Work and Soul in Michael Jackson’s This Is It

Portrait of Michael Jackson by Andy Warhol

Portrait of Michael Jackson by Andy Warhol

It says a lot that even while its principle star struggled to conserve creative energy and was simply "warming up" for the actual live performance scheduled to follow, Michael Jackson’s This Is It snagged the October 30 weekend box office in the United States with $21,3000,000. It says even more that just two weeks after its opening, as of November 12, 2009, the movie has played in 3,481 theaters worldwide and generated just under $1 billion in ticket sales.

At this point, going by the numbers alone, This Is It ranks second among the top-grossing music concert movies only to 2008’s Hannah Montana/Miley Cyrus: Best of Both Worlds Concert Tours. However, the latter film accumulated sales over a run of fifteen weeks. Compare that to the former movie’s much shorter run and you have the basis for arguing that This Is It in less than a single month has become the number one music concert film in movie history.

The Human Nature of the Dance

With a brilliant fusion of rehearsal performances for sixteen songs and samples from numerous others, absorbing video footage, and informed commentaries, the rockumentary delivers everything those hoping to attend Jackson’s "comeback" concert could have hoped for with the principle exceptions being two things: Jackson’s flesh and blood real-time presence and body-to-body contact with throngs of screaming fans.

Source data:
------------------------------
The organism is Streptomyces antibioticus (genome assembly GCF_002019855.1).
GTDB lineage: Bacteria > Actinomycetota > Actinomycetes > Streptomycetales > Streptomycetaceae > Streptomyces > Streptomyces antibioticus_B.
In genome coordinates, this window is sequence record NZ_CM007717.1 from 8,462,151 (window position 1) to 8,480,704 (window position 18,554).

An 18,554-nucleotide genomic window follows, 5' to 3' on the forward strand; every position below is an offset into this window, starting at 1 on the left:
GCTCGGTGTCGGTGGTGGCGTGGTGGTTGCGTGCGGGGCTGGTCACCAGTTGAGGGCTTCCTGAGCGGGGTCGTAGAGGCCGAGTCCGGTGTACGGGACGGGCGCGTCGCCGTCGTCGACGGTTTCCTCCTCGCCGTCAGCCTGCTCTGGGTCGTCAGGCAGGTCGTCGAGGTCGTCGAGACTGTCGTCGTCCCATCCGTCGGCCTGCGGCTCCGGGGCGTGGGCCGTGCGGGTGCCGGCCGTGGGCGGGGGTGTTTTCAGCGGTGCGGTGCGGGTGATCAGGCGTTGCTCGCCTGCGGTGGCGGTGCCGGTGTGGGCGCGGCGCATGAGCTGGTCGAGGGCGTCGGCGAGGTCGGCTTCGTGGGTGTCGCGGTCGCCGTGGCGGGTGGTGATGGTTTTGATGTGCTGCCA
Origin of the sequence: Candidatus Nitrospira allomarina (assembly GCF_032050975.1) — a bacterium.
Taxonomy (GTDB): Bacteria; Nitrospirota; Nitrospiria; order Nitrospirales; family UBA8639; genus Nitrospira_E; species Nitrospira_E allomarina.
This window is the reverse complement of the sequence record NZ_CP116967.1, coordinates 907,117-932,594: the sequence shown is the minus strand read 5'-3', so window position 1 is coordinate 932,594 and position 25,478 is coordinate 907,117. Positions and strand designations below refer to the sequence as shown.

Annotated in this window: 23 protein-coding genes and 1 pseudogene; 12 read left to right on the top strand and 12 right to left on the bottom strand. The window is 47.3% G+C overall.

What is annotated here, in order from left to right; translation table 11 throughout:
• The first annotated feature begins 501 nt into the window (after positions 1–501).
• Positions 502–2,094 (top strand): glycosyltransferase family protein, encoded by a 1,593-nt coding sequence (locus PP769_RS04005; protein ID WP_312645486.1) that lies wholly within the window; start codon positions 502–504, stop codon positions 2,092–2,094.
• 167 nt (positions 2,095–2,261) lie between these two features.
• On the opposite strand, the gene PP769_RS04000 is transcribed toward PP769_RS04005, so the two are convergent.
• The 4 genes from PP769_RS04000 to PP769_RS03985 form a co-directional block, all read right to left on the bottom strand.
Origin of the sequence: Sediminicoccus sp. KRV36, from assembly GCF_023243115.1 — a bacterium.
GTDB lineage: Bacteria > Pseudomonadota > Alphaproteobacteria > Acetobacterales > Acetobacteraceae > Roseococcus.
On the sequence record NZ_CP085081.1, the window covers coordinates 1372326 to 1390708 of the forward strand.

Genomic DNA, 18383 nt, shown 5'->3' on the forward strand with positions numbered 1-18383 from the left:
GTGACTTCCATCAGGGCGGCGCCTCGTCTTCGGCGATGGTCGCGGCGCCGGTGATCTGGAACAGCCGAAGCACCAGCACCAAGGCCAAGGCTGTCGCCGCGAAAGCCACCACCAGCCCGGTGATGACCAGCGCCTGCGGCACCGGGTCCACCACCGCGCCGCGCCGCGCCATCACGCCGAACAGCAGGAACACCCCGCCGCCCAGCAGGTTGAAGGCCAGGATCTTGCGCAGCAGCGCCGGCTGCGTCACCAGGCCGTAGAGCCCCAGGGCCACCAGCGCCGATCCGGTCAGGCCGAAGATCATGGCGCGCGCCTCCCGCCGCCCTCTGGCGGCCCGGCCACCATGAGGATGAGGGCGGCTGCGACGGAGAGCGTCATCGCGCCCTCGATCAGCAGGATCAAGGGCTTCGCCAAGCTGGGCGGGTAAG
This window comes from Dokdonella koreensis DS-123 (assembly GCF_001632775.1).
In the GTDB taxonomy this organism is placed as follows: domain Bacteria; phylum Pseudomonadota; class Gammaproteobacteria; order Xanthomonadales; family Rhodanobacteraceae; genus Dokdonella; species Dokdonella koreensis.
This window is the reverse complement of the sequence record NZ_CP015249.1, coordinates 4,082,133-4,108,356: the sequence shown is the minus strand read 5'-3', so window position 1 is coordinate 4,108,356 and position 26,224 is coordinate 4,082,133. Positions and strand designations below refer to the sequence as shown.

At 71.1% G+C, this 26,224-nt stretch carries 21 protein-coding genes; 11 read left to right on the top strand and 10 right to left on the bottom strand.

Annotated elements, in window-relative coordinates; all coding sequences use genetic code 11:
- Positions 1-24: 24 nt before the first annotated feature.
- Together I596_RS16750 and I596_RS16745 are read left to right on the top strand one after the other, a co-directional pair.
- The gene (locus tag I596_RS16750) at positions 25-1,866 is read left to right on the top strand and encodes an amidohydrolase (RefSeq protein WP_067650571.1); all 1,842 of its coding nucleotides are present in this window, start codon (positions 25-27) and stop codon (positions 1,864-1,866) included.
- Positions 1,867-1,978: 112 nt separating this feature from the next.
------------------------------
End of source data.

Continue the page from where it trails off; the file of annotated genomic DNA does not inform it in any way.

This Is It opens to an image of dancers who are not yet in musical motion. Later in the film, viewers will see their bodies at times ferociously animated or seductively elegant. At other times they will form part of a privileged audience watching a master showman at work. As director Kenny Ortega puts it, "the dancers are an extension of Michael."

For the opening we get their faces, voices, and emotions as they speak briefly about the personal journeys that have brought them to this historic event: the much buzzed-about rehearsals for the King of Pop’s planned final concert tour.

One dancer says, "I’m excited. You have inspired everything in my life, my energy. You’re why I dance."

Another: "I wanted to dance. That inspiration came from you. And you’ve inspired me and given me a reason to want to inspire others."

And another: "I’ve kind of been searching for something to shake me up a little bit, and give me a, kind of a meaning, to believe in something, and this is it."

Some of the dancers can barely speak because they cannot believe where they are and that their names are now associated with a man whose blood, sweat, and soul have been defining elements of pop culture since they were born. When they do speak, often they express gratitude for an opportunity that would not exist if the famous "Man in the Mirror" had not challenged himself at the age of forty-nine to tap once more into the seemingly eternal fountain of creative brilliance that allowed him as a child to blast through the world of entertainment like a comet of visions that only blazes through the Milky Way every other century.  

Michael Jackson and This Is It dance troupe.
(AP photo by Sony)

The expressed gratitude is not sycophantic in any way. They comprise a natural response to Jackson as a cheerful giver who, seemingly through his own eyes, was never able to give too much or even quite enough. It, the gratitude, is also very natural because these are, after all, dancers. Artists like MJ himself. And they have just found excellent employment during a horrifying recession.

For these particular dancers, even more important than the promise of a better-than-decent gig in a field where plum gigs rarely come along, is the miraculous chance to work with and learn from a legend, someone whose genius could add a greater luster to their talents for the rest of their working dreaming dancers’ lives.

Please Click Here for Work and Soul in Michael Jackson’s This Is It Part 2

 by Aberjhani


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